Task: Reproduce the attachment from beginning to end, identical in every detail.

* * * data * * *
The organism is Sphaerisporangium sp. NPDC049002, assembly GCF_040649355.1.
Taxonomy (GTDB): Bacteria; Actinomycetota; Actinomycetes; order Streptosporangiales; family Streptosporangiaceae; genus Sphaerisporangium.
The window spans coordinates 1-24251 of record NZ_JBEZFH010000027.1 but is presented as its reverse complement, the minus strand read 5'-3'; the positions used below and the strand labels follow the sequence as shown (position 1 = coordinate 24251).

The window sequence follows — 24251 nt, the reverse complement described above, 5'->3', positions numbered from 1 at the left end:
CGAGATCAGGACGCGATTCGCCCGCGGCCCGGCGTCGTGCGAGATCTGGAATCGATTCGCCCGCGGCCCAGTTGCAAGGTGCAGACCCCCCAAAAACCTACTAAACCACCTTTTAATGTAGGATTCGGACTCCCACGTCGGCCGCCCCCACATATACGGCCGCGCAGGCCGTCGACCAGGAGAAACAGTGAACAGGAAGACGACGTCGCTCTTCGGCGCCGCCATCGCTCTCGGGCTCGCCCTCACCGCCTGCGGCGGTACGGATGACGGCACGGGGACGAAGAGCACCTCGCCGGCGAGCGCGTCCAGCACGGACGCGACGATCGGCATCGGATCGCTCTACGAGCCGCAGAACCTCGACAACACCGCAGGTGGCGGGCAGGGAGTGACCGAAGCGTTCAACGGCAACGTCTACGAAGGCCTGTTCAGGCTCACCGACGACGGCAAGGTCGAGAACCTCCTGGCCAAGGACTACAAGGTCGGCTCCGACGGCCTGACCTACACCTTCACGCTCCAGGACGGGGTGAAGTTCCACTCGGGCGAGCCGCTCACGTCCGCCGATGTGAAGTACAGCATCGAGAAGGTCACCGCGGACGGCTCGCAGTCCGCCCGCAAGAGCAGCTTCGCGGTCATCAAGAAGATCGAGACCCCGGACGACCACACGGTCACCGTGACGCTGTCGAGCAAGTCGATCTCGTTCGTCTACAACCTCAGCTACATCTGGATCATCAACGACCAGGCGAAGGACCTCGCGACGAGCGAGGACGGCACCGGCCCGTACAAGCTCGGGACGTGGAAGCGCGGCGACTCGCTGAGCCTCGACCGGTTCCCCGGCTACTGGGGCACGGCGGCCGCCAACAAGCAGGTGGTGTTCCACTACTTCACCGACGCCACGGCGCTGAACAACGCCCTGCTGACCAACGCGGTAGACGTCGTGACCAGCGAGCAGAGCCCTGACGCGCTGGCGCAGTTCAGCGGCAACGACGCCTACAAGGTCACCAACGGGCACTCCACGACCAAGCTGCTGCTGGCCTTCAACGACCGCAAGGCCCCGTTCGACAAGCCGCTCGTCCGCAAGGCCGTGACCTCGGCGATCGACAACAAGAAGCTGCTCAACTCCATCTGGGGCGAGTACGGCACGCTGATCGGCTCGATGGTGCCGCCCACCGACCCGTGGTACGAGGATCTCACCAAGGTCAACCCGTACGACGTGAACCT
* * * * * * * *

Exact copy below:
The organism is Sphaerisporangium sp. NPDC049002, assembly GCF_040649355.1.
Taxonomy (GTDB): Bacteria; Actinomycetota; Actinomycetes; order Streptosporangiales; family Streptosporangiaceae; genus Sphaerisporangium.
The window spans coordinates 1-24251 of record NZ_JBEZFH010000027.1 but is presented as its reverse complement, the minus strand read 5'-3'; the positions used below and the strand labels follow the sequence as shown (position 1 = coordinate 24251).

The window sequence follows — 24251 nt, the reverse complement described above, 5'->3', positions numbered from 1 at the left end:
CGAGATCAGGACGCGATTCGCCCGCGGCCCGGCGTCGTGCGAGATCTGGAATCGATTCGCCCGCGGCCCAGTTGCAAGGTGCAGACCCCCCAAAAACCTACTAAACCACCTTTTAATGTAGGATTCGGACTCCCACGTCGGCCGCCCCCACATATACGGCCGCGCAGGCCGTCGACCAGGAGAAACAGTGAACAGGAAGACGACGTCGCTCTTCGGCGCCGCCATCGCTCTCGGGCTCGCCCTCACCGCCTGCGGCGGTACGGATGACGGCACGGGGACGAAGAGCACCTCGCCGGCGAGCGCGTCCAGCACGGACGCGACGATCGGCATCGGATCGCTCTACGAGCCGCAGAACCTCGACAACACCGCAGGTGGCGGGCAGGGAGTGACCGAAGCGTTCAACGGCAACGTCTACGAAGGCCTGTTCAGGCTCACCGACGACGGCAAGGTCGAGAACCTCCTGGCCAAGGACTACAAGGTCGGCTCCGACGGCCTGACCTACACCTTCACGCTCCAGGACGGGGTGAAGTTCCACTCGGGCGAGCCGCTCACGTCCGCCGATGTGAAGTACAGCATCGAGAAGGTCACCGCGGACGGCTCGCAGTCCGCCCGCAAGAGCAGCTTCGCGGTCATCAAGAAGATCGAGACCCCGGACGACCACACGGTCACCGTGACGCTGTCGAGCAAGTCGATCTCGTTCGTCTACAACCTCAGCTACATCTGGATCATCAACGACCAGGCGAAGGACCTCGCGACGAGCGAGGACGGCACCGGCCCGTACAAGCTCGGGACGTGGAAGCGCGGCGACTCGCTGAGCCTCGACCGGTTCCCCGGCTACTGGGGCACGGCGGCCGCCAACAAGCAGGTGGTGTTCCACTACTTCACCGACGCCACGGCGCTGAACAACGCCCTGCTGACCAACGCGGTAGACGTCGTGACCAGCGAGCAGAGCCCTGACGCGCTGGCGCAGTTCAGCGGCAACGACGCCTACAAGGTCACCAACGGGCACTCCACGACCAAGCTGCTGCTGGCCTTCAACGACCGCAAGGCCCCGTTCGACAAGCCGCTCGTCCGCAAGGCCGTGACCTCGGCGATCGACAACAAGAAGCTGCTCAACTCCATCTGGGGCGAGTACGGCACGCTGATCGGCTCGATGGTGCCGCCCACCGACCCGTGGTACGAGGATCTCACCAAGGTCAACCCGTACGACGTGAACCT